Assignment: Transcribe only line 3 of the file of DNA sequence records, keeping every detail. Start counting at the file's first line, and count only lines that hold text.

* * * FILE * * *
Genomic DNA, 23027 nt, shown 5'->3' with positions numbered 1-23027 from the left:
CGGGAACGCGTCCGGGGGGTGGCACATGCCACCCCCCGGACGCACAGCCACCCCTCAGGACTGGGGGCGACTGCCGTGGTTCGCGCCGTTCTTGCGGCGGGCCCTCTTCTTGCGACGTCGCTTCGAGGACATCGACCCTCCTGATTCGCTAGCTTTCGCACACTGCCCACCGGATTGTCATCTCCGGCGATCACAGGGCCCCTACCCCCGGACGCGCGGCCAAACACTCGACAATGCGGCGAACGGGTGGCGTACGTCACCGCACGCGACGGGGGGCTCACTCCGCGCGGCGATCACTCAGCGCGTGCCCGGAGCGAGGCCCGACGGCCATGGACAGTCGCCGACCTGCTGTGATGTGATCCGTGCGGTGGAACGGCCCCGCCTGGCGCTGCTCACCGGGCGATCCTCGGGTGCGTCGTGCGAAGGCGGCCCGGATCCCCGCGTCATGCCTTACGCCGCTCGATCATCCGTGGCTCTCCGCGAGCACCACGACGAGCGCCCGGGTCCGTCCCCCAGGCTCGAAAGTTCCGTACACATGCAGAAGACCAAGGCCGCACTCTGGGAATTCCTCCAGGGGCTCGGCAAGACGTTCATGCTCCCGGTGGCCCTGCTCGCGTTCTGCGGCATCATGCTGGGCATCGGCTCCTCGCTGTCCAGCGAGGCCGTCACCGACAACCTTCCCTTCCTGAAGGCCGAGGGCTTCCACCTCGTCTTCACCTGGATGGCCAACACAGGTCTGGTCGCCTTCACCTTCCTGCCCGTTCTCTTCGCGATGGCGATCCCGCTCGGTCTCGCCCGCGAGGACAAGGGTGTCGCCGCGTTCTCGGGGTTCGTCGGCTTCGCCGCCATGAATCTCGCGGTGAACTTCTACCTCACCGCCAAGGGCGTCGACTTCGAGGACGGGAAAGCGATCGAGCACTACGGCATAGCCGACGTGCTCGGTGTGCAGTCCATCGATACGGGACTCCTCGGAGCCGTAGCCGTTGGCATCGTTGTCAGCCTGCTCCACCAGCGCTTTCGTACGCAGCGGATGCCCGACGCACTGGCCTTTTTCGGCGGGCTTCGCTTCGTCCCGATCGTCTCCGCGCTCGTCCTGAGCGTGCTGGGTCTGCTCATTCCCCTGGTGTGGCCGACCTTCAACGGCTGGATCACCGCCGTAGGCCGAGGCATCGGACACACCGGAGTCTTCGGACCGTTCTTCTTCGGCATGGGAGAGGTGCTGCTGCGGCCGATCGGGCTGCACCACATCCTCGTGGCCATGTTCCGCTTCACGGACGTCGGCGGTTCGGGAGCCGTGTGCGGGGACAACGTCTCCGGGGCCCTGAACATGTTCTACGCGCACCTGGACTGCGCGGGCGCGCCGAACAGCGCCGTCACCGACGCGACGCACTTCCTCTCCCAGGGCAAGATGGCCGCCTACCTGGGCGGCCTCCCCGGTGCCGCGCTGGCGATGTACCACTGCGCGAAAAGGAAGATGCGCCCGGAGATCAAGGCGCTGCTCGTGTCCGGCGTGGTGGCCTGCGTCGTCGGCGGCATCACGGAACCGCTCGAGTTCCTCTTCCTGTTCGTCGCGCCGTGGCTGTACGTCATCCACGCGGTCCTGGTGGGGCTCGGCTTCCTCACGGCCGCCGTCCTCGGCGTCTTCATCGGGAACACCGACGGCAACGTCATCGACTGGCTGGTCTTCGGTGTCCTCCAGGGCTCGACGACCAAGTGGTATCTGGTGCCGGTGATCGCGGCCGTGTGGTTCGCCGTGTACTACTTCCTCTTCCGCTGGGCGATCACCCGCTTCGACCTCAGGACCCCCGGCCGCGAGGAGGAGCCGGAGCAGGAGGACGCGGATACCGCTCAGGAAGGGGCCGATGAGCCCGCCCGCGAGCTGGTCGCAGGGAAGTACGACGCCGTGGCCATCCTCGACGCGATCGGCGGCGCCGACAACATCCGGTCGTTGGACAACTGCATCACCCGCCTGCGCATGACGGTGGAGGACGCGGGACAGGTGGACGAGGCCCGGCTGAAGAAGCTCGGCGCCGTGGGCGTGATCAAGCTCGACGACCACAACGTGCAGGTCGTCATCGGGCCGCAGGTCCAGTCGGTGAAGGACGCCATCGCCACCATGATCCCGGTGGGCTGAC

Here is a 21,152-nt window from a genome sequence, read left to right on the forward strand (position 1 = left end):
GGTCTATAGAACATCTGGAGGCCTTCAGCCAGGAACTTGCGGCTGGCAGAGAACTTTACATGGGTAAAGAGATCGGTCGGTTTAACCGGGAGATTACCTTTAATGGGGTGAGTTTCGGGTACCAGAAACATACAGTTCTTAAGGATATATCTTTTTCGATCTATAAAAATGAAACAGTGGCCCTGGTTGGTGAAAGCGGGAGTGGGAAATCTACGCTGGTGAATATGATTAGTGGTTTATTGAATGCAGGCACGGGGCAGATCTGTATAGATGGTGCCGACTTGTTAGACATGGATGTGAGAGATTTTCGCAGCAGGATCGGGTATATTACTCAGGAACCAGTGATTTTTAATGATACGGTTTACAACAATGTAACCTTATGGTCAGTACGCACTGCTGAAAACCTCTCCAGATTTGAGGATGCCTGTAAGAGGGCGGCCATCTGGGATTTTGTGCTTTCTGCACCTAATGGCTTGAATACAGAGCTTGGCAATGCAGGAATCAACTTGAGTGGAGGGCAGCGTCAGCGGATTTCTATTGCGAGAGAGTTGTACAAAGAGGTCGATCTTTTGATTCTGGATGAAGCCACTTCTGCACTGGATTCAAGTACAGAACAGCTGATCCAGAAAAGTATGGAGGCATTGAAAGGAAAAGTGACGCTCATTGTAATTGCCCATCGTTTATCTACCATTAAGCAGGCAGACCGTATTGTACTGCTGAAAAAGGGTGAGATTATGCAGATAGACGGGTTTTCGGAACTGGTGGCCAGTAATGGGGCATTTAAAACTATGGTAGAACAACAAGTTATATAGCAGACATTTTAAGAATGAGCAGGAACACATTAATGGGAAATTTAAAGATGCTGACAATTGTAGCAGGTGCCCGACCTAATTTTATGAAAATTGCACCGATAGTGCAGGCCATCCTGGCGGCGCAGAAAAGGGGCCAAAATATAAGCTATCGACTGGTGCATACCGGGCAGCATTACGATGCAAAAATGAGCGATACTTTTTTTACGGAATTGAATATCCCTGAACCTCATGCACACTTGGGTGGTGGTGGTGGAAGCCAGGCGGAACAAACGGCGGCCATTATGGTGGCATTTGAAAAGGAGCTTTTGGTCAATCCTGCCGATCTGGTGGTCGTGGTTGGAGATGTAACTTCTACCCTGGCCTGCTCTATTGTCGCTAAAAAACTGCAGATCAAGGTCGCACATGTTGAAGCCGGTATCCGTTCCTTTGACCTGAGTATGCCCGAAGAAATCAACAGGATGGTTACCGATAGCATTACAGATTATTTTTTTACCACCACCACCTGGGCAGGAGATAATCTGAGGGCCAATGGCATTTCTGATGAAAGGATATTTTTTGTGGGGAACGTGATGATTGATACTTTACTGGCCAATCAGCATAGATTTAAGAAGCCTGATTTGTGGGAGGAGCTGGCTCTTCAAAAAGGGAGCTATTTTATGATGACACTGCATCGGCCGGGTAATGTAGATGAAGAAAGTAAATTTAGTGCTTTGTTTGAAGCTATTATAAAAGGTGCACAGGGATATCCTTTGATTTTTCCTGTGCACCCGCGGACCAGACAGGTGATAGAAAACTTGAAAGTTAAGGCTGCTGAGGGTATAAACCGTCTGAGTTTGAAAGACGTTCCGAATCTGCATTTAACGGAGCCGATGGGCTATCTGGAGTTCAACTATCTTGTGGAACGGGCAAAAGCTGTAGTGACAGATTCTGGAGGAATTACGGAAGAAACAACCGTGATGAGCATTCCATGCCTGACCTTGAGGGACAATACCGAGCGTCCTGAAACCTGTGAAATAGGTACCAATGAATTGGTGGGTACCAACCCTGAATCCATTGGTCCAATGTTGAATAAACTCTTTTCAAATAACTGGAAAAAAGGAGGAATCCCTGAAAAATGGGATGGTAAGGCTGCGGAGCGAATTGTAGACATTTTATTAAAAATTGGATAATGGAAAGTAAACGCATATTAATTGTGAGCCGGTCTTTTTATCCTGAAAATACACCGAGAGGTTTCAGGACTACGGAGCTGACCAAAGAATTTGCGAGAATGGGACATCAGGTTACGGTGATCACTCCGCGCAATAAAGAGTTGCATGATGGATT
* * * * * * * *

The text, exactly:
Here is a 21,152-nt window from a genome sequence, read left to right on the forward strand (position 1 = left end):